Putin response to protests 'shameful': Gorbachev
The last Soviet leader Mikhail Gorbachev said Friday he was ashamed of Vladimir Putin and felt Dmitry Medvedev's career was finished by his refusal to find fault with Russia's fraud-tainted vote.
Gorbachev's rebuke came in an interview with the opposition Novaya Gazeta paper -- which he part owns -- on the eve of new protests over December 4 elections that the ruling party narrowly won despite dwindling support.
"This is shameful. And embarrassing. I, for example, am ashamed," Gorbachev said in reference to a television appearance last week in which Putin compared the white ribbons worn by Russian protesters to condoms.
"I feel tied to Putin in the sense that at first, when he came to power, I actively supported him everywhere -- both here and abroad. And now look."
Former KGB agent Putin and Medvedev -- suspected of more liberal leanings when he replaced his mentor as president in 2008 -- have both dismissed the fraud allegations and linked protests to shadowy funding from the West.
The vote saw their ruling United Russia party narrowly retain its majority despite allegations of widespread voter irregularities in Moscow and ballot stuffing across other regions of Russia.
The so-called "ruling tandem" intend to swap jobs after March presidential elections in arrangement where Medvedev is to become Putin's prime minister.
But Gorbachev said Medvedev had lost his credibility as a politician by refusing to question the election results.
"He said that he had no complaints or doubts about the elections. And with that, Dmitry Anatolyevich I think drew the curtain on his career," the 1990 Nobel Peace Prize winner said.
Saturday's protests in Moscow are expected to draw tens of thousands of people under a broad call for new parliamentary elections and an end to election fraud.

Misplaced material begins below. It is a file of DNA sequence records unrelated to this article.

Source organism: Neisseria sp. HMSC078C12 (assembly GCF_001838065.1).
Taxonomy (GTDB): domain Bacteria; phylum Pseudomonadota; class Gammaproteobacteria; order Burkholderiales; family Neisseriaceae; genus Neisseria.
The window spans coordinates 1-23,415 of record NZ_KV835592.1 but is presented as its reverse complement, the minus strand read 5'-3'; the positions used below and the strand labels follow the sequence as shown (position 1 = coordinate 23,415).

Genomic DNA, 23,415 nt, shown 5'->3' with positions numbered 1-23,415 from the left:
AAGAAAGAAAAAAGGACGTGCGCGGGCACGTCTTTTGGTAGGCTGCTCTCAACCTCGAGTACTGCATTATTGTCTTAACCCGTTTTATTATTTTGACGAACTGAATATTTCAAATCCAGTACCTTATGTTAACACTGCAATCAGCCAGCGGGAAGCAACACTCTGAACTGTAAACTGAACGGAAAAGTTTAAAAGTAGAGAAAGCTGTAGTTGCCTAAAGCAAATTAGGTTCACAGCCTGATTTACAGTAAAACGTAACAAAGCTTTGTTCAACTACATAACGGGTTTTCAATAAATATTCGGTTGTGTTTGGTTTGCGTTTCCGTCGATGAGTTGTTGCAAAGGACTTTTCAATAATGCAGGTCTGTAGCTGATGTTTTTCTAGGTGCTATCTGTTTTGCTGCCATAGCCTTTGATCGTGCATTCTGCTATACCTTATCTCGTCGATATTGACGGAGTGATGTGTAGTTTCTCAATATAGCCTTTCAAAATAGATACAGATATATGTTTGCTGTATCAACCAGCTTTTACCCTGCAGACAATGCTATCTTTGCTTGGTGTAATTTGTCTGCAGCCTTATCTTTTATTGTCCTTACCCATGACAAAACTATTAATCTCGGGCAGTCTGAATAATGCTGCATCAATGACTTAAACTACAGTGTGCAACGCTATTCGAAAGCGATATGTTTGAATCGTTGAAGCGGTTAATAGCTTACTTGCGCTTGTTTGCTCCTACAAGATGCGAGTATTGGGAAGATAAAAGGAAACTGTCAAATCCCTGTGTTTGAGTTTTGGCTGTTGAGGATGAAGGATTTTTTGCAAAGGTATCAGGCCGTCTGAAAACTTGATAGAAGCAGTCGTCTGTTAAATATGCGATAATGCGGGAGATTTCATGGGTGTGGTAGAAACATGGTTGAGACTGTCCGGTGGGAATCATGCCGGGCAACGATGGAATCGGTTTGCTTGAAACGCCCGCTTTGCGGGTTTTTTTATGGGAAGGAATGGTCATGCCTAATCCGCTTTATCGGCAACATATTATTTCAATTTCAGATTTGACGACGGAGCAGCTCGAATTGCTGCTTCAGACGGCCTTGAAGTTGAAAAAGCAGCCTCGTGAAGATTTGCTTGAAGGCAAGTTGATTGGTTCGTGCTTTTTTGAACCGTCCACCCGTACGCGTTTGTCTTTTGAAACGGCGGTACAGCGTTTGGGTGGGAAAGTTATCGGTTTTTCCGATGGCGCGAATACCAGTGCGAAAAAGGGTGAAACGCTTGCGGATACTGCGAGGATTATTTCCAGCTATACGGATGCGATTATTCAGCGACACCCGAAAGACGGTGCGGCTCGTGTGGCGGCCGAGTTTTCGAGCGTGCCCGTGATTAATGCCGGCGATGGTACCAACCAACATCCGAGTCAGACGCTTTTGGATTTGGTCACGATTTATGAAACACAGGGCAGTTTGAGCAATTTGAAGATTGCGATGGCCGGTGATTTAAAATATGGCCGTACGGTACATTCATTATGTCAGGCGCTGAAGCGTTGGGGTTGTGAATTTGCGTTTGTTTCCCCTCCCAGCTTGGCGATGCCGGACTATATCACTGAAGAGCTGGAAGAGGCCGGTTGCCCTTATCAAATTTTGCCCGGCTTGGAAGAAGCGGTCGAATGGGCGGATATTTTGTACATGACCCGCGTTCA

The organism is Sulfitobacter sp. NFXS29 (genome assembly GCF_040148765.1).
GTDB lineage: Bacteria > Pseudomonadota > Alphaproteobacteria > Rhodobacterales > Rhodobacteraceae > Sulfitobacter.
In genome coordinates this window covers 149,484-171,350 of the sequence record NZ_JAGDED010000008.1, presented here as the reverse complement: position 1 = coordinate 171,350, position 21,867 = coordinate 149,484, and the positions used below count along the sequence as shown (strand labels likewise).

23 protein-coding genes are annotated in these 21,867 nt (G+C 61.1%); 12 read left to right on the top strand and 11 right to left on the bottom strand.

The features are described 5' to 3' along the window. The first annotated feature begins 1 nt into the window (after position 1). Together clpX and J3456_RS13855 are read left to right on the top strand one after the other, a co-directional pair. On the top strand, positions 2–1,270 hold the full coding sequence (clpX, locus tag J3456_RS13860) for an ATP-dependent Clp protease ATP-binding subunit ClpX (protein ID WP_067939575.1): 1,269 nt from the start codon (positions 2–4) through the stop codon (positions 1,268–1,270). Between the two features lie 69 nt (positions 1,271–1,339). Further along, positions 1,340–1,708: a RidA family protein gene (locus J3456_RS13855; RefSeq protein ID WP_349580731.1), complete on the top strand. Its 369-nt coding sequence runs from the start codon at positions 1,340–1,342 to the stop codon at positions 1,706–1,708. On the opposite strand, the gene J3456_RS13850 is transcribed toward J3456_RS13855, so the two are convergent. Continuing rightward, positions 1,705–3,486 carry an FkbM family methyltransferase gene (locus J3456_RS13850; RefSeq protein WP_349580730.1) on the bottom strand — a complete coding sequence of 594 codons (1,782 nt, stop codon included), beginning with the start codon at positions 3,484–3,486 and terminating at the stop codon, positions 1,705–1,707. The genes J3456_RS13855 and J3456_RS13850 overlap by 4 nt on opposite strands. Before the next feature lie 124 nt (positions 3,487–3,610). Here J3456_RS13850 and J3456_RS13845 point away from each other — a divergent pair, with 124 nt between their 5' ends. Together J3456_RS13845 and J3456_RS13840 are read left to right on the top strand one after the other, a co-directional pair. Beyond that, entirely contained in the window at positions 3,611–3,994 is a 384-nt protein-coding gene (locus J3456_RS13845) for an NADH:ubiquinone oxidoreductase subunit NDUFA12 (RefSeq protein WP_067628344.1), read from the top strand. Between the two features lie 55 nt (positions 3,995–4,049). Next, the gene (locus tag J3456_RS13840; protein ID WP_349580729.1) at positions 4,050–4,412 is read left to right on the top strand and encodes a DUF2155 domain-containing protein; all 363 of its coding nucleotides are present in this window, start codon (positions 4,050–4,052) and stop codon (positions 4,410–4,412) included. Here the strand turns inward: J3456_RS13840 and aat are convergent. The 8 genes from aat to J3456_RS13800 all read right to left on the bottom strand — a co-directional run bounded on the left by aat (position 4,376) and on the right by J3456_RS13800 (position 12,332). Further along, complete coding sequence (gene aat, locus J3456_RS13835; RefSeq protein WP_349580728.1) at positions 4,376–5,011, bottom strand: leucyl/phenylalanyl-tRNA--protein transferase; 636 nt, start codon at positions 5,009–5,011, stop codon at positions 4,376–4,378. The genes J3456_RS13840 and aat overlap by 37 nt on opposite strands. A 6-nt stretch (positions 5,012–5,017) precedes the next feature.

Election authorities have already dismissed the vast majority of the vote complaints and at one stage accused Russians who posted footage of apparent ballot box abuses on the Internet of doctoring the footage.
Medvedev convened the first session of parliament this week and on Thursday announced a tentative political reform plan apparently designed to appease the opposition.
One of his top political advisers played up the initiatives Friday as a signal that the authorities were listening to the calls for change.
"The people are saying that they matter, that they exist," top Kremlin ideologue Vladimir Surkov told the Izvestia daily.
"We cannot arrogantly dismiss their views."
One of Medvedev's initiatives intends to return Russia to direct regional elections for the first time since Putin abolished them as president in 2004.
The Kremlin has yet to spell out how the process might work after Putin said that all regional candidates would still have to be vetted by the Kremlin before they are put up for a vote.
"We are still holding consultation with United Russia and the other factions about this," presidential adviser Arkady Dvorkovich was quoted as saying by news agencies. "It is premature to talk about the details."
Putin himself said last week that completely free local polls without any Kremlin interference was "not a priority" of his likely presidency.
A second proposal submitted by Medvedev for parliamentary approval Friday intends to make it easier for political parties to register for elections.
The draft says parties can legally exist with as few as 500 members -- compared to the current minimum of 45,000 -- and would no longer need to collect set numbers of registered voter signatures to qualify for the polls.
© 2011 AFP